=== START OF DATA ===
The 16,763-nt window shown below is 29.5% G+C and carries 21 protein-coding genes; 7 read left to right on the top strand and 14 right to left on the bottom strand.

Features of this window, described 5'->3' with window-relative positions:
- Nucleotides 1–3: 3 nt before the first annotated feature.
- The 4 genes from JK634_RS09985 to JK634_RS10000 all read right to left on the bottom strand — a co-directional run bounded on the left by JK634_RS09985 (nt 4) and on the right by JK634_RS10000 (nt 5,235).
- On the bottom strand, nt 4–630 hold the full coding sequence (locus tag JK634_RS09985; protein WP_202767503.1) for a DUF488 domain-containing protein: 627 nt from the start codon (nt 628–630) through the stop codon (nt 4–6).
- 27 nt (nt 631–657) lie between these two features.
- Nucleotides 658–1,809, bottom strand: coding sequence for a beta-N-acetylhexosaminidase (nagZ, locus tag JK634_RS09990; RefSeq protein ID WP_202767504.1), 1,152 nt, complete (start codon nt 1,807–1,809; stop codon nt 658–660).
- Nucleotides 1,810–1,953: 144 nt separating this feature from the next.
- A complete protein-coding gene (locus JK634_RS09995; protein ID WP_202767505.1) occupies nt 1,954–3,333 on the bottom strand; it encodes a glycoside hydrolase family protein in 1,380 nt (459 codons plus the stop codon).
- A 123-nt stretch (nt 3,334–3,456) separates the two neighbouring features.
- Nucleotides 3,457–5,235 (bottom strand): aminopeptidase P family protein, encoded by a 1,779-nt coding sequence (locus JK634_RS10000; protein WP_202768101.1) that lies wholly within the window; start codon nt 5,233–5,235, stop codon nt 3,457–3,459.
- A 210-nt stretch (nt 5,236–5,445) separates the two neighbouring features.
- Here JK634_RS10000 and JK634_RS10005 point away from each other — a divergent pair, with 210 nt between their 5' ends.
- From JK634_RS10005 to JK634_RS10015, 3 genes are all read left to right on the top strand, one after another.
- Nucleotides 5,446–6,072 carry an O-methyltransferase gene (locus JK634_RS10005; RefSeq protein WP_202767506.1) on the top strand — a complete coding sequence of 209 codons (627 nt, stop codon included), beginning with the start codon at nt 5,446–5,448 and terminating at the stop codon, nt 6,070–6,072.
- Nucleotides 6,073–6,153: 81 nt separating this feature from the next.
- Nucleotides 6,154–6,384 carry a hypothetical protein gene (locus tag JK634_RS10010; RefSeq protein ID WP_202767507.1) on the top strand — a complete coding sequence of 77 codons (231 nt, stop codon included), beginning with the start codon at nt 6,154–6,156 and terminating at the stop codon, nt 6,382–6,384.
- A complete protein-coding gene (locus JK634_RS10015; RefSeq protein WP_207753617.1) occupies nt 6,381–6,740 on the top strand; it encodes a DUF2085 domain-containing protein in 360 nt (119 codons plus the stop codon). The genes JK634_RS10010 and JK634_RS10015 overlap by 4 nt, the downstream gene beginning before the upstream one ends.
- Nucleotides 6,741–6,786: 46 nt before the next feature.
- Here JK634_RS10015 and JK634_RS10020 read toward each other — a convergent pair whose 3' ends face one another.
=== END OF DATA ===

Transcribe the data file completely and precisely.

The 16,763-nt window shown below is 29.5% G+C and carries 21 protein-coding genes; 7 read left to right on the top strand and 14 right to left on the bottom strand.

Features of this window, described 5'->3' with window-relative positions:
- Nucleotides 1–3: 3 nt before the first annotated feature.
- The 4 genes from JK634_RS09985 to JK634_RS10000 all read right to left on the bottom strand — a co-directional run bounded on the left by JK634_RS09985 (nt 4) and on the right by JK634_RS10000 (nt 5,235).
- On the bottom strand, nt 4–630 hold the full coding sequence (locus tag JK634_RS09985; protein WP_202767503.1) for a DUF488 domain-containing protein: 627 nt from the start codon (nt 628–630) through the stop codon (nt 4–6).
- 27 nt (nt 631–657) lie between these two features.
- Nucleotides 658–1,809, bottom strand: coding sequence for a beta-N-acetylhexosaminidase (nagZ, locus tag JK634_RS09990; RefSeq protein ID WP_202767504.1), 1,152 nt, complete (start codon nt 1,807–1,809; stop codon nt 658–660).
- Nucleotides 1,810–1,953: 144 nt separating this feature from the next.
- A complete protein-coding gene (locus JK634_RS09995; protein ID WP_202767505.1) occupies nt 1,954–3,333 on the bottom strand; it encodes a glycoside hydrolase family protein in 1,380 nt (459 codons plus the stop codon).
- A 123-nt stretch (nt 3,334–3,456) separates the two neighbouring features.
- Nucleotides 3,457–5,235 (bottom strand): aminopeptidase P family protein, encoded by a 1,779-nt coding sequence (locus JK634_RS10000; protein WP_202768101.1) that lies wholly within the window; start codon nt 5,233–5,235, stop codon nt 3,457–3,459.
- A 210-nt stretch (nt 5,236–5,445) separates the two neighbouring features.
- Here JK634_RS10000 and JK634_RS10005 point away from each other — a divergent pair, with 210 nt between their 5' ends.
- From JK634_RS10005 to JK634_RS10015, 3 genes are all read left to right on the top strand, one after another.
- Nucleotides 5,446–6,072 carry an O-methyltransferase gene (locus JK634_RS10005; RefSeq protein WP_202767506.1) on the top strand — a complete coding sequence of 209 codons (627 nt, stop codon included), beginning with the start codon at nt 5,446–5,448 and terminating at the stop codon, nt 6,070–6,072.
- Nucleotides 6,073–6,153: 81 nt separating this feature from the next.
- Nucleotides 6,154–6,384 carry a hypothetical protein gene (locus tag JK634_RS10010; RefSeq protein ID WP_202767507.1) on the top strand — a complete coding sequence of 77 codons (231 nt, stop codon included), beginning with the start codon at nt 6,154–6,156 and terminating at the stop codon, nt 6,382–6,384.
- A complete protein-coding gene (locus JK634_RS10015; RefSeq protein WP_207753617.1) occupies nt 6,381–6,740 on the top strand; it encodes a DUF2085 domain-containing protein in 360 nt (119 codons plus the stop codon). The genes JK634_RS10010 and JK634_RS10015 overlap by 4 nt, the downstream gene beginning before the upstream one ends.
- Nucleotides 6,741–6,786: 46 nt before the next feature.
- Here JK634_RS10015 and JK634_RS10020 read toward each other — a convergent pair whose 3' ends face one another.